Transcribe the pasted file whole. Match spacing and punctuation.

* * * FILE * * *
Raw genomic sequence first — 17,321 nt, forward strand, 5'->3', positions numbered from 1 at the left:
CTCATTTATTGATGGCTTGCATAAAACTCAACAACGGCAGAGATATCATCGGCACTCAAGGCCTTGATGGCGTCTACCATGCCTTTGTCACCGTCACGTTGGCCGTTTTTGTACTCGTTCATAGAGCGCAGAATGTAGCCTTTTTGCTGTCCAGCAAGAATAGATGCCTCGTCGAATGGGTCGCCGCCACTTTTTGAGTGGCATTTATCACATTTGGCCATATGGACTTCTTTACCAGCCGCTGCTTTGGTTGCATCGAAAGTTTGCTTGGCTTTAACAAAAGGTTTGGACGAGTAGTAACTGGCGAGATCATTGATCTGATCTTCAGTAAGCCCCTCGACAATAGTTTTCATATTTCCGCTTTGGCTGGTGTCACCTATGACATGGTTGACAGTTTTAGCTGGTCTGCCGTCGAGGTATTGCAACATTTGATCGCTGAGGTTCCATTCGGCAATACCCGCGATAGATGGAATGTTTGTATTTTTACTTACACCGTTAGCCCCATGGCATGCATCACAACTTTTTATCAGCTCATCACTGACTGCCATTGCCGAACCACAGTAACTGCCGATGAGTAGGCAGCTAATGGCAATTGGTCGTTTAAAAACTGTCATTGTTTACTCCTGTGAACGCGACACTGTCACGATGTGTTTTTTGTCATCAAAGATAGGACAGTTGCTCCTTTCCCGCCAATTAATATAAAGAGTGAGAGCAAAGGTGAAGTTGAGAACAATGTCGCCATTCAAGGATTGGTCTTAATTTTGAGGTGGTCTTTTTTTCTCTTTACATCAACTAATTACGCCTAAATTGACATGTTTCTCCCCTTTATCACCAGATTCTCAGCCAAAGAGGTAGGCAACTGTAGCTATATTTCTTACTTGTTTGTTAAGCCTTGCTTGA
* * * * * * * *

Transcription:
Raw genomic sequence first — 17,321 nt, forward strand, 5'->3', positions numbered from 1 at the left:
CTCATTTATTGATGGCTTGCATAAAACTCAACAACGGCAGAGATATCATCGGCACTCAAGGCCTTGATGGCGTCTACCATGCCTTTGTCACCGTCACGTTGGCCGTTTTTGTACTCGTTCATAGAGCGCAGAATGTAGCCTTTTTGCTGTCCAGCAAGAATAGATGCCTCGTCGAATGGGTCGCCGCCACTTTTTGAGTGGCATTTATCACATTTGGCCATATGGACTTCTTTACCAGCCGCTGCTTTGGTTGCATCGAAAGTTTGCTTGGCTTTAACAAAAGGTTTGGACGAGTAGTAACTGGCGAGATCATTGATCTGATCTTCAGTAAGCCCCTCGACAATAGTTTTCATATTTCCGCTTTGGCTGGTGTCACCTATGACATGGTTGACAGTTTTAGCTGGTCTGCCGTCGAGGTATTGCAACATTTGATCGCTGAGGTTCCATTCGGCAATACCCGCGATAGATGGAATGTTTGTATTTTTACTTACACCGTTAGCCCCATGGCATGCATCACAACTTTTTATCAGCTCATCACTGACTGCCATTGCCGAACCACAGTAACTGCCGATGAGTAGGCAGCTAATGGCAATTGGTCGTTTAAAAACTGTCATTGTTTACTCCTGTGAACGCGACACTGTCACGATGTGTTTTTTGTCATCAAAGATAGGACAGTTGCTCCTTTCCCGCCAATTAATATAAAGAGTGAGAGCAAAGGTGAAGTTGAGAACAATGTCGCCATTCAAGGATTGGTCTTAATTTTGAGGTGGTCTTTTTTTCTCTTTACATCAACTAATTACGCCTAAATTGACATGTTTCTCCCCTTTATCACCAGATTCTCAGCCAAAGAGGTAGGCAACTGTAGCTATATTTCTTACTTGTTTGTTAAGCCTTGCTTGA